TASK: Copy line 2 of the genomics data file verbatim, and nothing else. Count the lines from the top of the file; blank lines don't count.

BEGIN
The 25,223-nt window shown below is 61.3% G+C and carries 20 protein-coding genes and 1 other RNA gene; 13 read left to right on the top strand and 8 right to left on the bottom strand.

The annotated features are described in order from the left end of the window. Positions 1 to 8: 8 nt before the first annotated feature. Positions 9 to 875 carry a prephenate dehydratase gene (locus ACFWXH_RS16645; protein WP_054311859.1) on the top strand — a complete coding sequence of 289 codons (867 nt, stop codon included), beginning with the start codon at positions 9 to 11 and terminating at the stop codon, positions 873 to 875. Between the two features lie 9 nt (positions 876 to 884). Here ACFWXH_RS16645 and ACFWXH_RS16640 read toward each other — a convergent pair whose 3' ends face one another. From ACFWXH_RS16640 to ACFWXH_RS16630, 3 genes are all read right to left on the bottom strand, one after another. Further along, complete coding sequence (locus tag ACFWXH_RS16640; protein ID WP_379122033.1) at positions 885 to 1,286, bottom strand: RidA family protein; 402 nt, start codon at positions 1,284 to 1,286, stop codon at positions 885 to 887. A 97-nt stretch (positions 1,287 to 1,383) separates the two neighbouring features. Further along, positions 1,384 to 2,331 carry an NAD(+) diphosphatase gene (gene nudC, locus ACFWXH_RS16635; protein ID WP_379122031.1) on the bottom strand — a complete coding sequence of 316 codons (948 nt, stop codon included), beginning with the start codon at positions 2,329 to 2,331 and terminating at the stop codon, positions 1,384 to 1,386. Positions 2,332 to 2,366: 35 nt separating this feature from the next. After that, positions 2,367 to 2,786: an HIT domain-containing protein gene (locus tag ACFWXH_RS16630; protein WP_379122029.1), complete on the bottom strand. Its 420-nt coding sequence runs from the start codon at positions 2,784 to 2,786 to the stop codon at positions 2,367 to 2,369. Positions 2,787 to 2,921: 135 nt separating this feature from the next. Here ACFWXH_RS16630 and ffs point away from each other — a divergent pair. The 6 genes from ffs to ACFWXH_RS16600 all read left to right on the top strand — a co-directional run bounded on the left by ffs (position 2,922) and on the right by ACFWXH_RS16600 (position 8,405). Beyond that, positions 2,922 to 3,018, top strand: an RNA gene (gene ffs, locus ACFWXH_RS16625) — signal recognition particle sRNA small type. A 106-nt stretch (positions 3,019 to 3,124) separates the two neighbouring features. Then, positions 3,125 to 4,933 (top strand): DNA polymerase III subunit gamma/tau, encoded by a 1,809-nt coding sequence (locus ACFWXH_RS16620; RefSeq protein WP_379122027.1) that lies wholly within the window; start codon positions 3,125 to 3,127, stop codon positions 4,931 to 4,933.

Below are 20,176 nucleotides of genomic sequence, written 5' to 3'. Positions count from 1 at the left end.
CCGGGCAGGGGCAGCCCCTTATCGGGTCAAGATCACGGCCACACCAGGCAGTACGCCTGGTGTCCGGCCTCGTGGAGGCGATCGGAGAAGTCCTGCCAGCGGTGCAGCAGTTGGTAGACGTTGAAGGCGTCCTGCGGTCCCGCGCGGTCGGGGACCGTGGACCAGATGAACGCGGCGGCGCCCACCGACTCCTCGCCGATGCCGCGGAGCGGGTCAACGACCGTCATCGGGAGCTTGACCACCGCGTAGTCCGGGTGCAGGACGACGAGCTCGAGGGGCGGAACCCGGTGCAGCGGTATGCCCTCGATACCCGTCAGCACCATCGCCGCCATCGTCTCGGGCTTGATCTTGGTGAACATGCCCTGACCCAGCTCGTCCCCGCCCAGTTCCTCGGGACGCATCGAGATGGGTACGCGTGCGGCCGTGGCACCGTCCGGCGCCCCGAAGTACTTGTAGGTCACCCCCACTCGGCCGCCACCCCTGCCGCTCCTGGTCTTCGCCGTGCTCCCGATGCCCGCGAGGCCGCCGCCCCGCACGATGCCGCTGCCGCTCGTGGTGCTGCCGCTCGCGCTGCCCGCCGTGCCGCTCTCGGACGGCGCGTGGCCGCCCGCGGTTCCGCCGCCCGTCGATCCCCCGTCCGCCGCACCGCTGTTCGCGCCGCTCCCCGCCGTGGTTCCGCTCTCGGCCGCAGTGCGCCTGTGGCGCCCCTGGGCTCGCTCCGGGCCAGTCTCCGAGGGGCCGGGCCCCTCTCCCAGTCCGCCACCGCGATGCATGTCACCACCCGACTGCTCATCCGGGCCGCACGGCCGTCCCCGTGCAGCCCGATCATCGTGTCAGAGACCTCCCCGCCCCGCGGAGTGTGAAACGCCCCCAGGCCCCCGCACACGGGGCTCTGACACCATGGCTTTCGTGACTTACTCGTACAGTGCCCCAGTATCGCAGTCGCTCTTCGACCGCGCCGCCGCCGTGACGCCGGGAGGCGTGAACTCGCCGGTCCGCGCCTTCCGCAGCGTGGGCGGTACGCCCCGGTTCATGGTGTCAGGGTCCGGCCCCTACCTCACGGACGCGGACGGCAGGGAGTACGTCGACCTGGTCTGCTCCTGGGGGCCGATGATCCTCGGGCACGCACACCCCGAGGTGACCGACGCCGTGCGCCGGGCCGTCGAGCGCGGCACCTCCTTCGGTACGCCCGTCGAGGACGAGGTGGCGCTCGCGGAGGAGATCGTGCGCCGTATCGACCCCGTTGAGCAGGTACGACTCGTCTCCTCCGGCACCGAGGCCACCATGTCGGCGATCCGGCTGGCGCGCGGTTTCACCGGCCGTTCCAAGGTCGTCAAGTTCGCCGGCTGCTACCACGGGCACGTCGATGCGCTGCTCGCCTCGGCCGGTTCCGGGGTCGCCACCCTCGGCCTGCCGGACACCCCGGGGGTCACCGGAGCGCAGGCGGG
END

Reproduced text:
The annotated features are described in order from the left end of the window. Positions 1 to 8: 8 nt before the first annotated feature. Positions 9 to 875 carry a prephenate dehydratase gene (locus ACFWXH_RS16645; protein WP_054311859.1) on the top strand — a complete coding sequence of 289 codons (867 nt, stop codon included), beginning with the start codon at positions 9 to 11 and terminating at the stop codon, positions 873 to 875. Between the two features lie 9 nt (positions 876 to 884). Here ACFWXH_RS16645 and ACFWXH_RS16640 read toward each other — a convergent pair whose 3' ends face one another. From ACFWXH_RS16640 to ACFWXH_RS16630, 3 genes are all read right to left on the bottom strand, one after another. Further along, complete coding sequence (locus tag ACFWXH_RS16640; protein ID WP_379122033.1) at positions 885 to 1,286, bottom strand: RidA family protein; 402 nt, start codon at positions 1,284 to 1,286, stop codon at positions 885 to 887. A 97-nt stretch (positions 1,287 to 1,383) separates the two neighbouring features. Further along, positions 1,384 to 2,331 carry an NAD(+) diphosphatase gene (gene nudC, locus ACFWXH_RS16635; protein ID WP_379122031.1) on the bottom strand — a complete coding sequence of 316 codons (948 nt, stop codon included), beginning with the start codon at positions 2,329 to 2,331 and terminating at the stop codon, positions 1,384 to 1,386. Positions 2,332 to 2,366: 35 nt separating this feature from the next. After that, positions 2,367 to 2,786: an HIT domain-containing protein gene (locus tag ACFWXH_RS16630; protein WP_379122029.1), complete on the bottom strand. Its 420-nt coding sequence runs from the start codon at positions 2,784 to 2,786 to the stop codon at positions 2,367 to 2,369. Positions 2,787 to 2,921: 135 nt separating this feature from the next. Here ACFWXH_RS16630 and ffs point away from each other — a divergent pair. The 6 genes from ffs to ACFWXH_RS16600 all read left to right on the top strand — a co-directional run bounded on the left by ffs (position 2,922) and on the right by ACFWXH_RS16600 (position 8,405). Beyond that, positions 2,922 to 3,018, top strand: an RNA gene (gene ffs, locus ACFWXH_RS16625) — signal recognition particle sRNA small type. A 106-nt stretch (positions 3,019 to 3,124) separates the two neighbouring features. Then, positions 3,125 to 4,933 (top strand): DNA polymerase III subunit gamma/tau, encoded by a 1,809-nt coding sequence (locus ACFWXH_RS16620; RefSeq protein WP_379122027.1) that lies wholly within the window; start codon positions 3,125 to 3,127, stop codon positions 4,931 to 4,933.